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The Medieval warm period and Little Ice Age

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Introduction

The Medieval warm period and Little Ice Age Solar Output During the period 1645-1715, in the middle of the Little Ice Age, there was a period of low solar activity known as the Maunder Minimum. There is a still very poor understanding of the correlation between low sunspot activity and cooling temperatures. Volcanic Activity Throughout the Little Ice Age, the world also experienced heightened volcanic activity. When a volcano erupts, its ash reaches high into the atmosphere and can spread to cover the whole Earth. ...read more.

Middle

The 1815 eruption of Tambour in Indonesia blanketed the atmosphere with ash; the following year, 1816, came to be known as the year without summer, when frost and snow were reported in June and July in both New England and Northern Europe. Other volcanoes that erupted during the era and may have contributed to the cooling include Billy Mitchell (1580 ), Mount Parker (1641), Long Island (Papua New Guinea) (ca. 1660), and I also think the volcano that has recently erupted the Iceland had a big impact in Europe. ...read more.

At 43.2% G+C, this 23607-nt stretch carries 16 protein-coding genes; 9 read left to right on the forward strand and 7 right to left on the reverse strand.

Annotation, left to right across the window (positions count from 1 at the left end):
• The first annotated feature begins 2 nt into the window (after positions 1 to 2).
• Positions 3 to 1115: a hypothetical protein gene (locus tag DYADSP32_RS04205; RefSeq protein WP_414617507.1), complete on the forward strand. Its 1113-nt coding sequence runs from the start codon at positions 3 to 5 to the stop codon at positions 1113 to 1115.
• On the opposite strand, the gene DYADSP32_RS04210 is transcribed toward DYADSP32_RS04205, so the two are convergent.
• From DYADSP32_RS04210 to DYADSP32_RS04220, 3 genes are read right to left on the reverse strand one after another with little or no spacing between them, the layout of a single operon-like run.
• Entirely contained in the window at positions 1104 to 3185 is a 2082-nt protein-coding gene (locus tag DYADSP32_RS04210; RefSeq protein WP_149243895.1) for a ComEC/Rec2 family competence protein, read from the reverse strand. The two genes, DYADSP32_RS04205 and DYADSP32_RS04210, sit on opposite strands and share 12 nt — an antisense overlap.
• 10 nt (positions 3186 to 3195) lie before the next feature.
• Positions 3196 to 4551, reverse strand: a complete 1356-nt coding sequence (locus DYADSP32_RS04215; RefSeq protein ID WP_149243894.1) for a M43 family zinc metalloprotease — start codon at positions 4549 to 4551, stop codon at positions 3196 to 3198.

Conclusion

Between 1607 and 1814, the English regularly held a frost fair on the frozen river Thames. There would be puppet shows, races, and sledding. The Frost Fair did not happen every year, but the River Thames did freeze over at least 24 times in the London area during the Little Ice Age. Life during the Little Ice Age was difficult. The cold weather shortened the growing season, and assisted in the growth of molds and fungi that destroyed crops. The cold winters would sometimes cause livestock to die. Wild animals also suffered from the weather. Peasants worked hard on the land, and could barely eke out a living. Crops sometimes failed entirely, and famine would result. ...read more.

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